Harbert restaurant owner from Turkey allowed to stay in U.S.

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FILE - In this June 3, 2005 file photo, Ibrahim Parlak, a Kurdish immigrant from Turkey, center, toasts his family, friends and supporters as they celebrate Parlak's release from jail, at his restaurant in Harbert, Mich. Parlack, who the U.S. government claims failed to disclose ties to a group labeled a terrorist organization lost another round Monday Aug. 24, 2009 in his fight to remain in the United States. In a split decision, a three-judge panel of the 6th U.S. Circuit Court of Appeals in Cincinnati ruled to uphold the federal government's deportation effort against Parlak. (AP Photo/Shawano Cleary, File)

HARBERT, Mich. (AP) — A Michigan restaurant owner from Turkey who has been facing deportation for more than a decade will now be allowed to stay in the U.S.

Ibrahim Parlak learned Tuesday he was granted a deferral of removal under the Convention Against Torture, an international law protecting refugees from being returned under threat of torture or death. An immigration judge ruled that Parlak’s fear for his safety upon deportation to Turkey is well-founded.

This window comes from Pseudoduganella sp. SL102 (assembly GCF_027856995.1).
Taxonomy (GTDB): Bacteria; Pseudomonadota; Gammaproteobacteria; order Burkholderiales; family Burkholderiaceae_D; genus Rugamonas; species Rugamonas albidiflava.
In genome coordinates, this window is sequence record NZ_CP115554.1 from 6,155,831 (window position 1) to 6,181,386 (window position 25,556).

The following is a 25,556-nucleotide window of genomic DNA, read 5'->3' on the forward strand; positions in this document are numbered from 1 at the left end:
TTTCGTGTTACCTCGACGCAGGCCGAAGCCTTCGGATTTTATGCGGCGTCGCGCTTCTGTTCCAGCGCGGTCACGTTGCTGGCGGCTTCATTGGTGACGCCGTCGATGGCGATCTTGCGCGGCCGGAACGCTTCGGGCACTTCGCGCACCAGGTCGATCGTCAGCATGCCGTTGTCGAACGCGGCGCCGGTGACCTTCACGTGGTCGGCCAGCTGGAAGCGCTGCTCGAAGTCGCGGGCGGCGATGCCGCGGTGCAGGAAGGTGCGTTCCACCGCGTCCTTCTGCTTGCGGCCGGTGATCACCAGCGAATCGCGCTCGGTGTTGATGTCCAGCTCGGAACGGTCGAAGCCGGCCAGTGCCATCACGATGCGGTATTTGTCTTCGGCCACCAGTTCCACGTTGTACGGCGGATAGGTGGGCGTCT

The owner of Cafe Gulistan in Harbert was granted asylum in the U.S. in 1992 after being convicted in Turkey of supporting the Kurdish separatist movement. But immigration officials began efforts to deport him in 2004, saying he failed to disclose movement ties.

Parlak told the Herald-Palladium of St. Joseph that the ruling provides “only relief.” He says it’s “a good feeling to know justice has prevailed.”

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